Blueberries, with 28,140 tons sold, accounted for 16.6% of berries sold, with sales worth £257.5 million, value growth of 26.9% and volume growth of 30.5%. This was predominantly driven by more shoppers buying blueberries, along with shoppers buying them more frequently and more per trip, Kantar Worldpanel said.

Worth £197.9 million from 18,358 tons sold, the raspberry market clocked 21.5% in value growth and 23.2% in volume growth. This growth was attributed to new shoppers and shoppers buying raspberries more often.

The blackberry market remains the smallest of the four, with a spend of £30.6 million from 2,786 tons, but enjoyed 20.3% value growth and 6.7% volume growth. “New shoppers and price inflation were key to growth, whilst there was a decline in trip volume,” Kantar Worldpanel said.

I, Prathyush Thomas [GFDL 1.2 ( or FAL], via Wikimedia Commons

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Early start to Huelva’s strawberry season


High temperatures in the province of Huelva over November and December have accelerated the ripening of strawberries, leading to an early start to the 2015/16 campaign and the first strawberries hitting the market over Christmas, according to the Freshuelva, the association representing Huelva’s strawberry growers and exporters.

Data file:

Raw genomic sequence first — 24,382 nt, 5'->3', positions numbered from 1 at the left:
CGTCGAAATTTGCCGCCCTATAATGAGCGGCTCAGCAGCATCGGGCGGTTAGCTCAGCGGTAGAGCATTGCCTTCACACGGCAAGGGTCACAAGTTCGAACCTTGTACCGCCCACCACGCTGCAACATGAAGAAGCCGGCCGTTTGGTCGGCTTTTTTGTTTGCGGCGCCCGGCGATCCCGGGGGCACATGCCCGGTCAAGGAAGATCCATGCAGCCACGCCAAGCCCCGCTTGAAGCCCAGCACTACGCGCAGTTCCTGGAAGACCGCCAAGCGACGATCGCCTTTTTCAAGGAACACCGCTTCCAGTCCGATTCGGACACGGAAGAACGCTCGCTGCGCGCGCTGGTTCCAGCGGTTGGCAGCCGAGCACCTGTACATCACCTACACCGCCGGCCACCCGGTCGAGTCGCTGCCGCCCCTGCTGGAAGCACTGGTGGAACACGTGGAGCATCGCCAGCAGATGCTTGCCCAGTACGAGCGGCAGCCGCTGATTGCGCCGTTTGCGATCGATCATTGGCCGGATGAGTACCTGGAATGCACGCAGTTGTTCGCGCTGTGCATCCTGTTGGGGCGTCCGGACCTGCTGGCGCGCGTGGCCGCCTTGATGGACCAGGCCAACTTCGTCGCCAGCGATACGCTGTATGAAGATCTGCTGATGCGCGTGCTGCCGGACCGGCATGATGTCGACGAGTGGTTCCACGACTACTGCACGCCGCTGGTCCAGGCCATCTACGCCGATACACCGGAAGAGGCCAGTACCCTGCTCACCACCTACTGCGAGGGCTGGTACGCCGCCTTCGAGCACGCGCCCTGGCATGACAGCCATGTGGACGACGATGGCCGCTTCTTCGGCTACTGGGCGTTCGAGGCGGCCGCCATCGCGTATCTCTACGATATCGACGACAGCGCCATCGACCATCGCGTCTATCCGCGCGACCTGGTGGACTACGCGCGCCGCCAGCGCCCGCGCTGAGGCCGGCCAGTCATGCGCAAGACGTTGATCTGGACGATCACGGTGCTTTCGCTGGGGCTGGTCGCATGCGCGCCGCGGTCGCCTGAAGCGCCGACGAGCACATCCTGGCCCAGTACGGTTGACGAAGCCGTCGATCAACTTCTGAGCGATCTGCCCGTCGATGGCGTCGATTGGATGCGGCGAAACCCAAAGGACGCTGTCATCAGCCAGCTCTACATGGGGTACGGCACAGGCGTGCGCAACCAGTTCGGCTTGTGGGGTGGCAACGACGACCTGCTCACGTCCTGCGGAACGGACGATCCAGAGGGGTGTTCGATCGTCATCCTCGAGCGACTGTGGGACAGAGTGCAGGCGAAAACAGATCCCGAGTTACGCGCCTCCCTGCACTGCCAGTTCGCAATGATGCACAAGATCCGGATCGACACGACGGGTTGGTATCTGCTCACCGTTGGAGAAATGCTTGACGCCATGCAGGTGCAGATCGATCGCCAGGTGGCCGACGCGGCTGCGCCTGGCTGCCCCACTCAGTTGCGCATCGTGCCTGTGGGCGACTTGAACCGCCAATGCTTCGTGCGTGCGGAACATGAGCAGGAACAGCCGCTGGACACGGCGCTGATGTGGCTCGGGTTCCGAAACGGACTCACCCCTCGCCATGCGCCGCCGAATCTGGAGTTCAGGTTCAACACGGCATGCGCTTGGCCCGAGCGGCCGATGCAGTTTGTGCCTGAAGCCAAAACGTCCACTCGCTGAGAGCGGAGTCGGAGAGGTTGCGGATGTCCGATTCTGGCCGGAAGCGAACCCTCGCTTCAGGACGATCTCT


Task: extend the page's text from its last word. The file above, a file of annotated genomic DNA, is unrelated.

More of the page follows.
Freshuelva president Alberto Garrocho said the weather in the province during November was like that typical of March, while that in December was akin to February- As a result, picking started nearly a month earlier than usual.

Garrocho said the weather has favoured fruit of optimum quality and taste and this, combined with the fact the strawberries have arrived a month earlier on the market, at a time of scarce supply, making Huelva’s strawberries much more competitive.

Huelva’s strawberry sector has 5,860 ha planted for the 2015/16 season, down 8.73% on the previous season. However, the planted area for other berries, such as raspberries, blackberries and blueberries, has increased 25%, with 1,815, 130 and 1,953 ha respectively.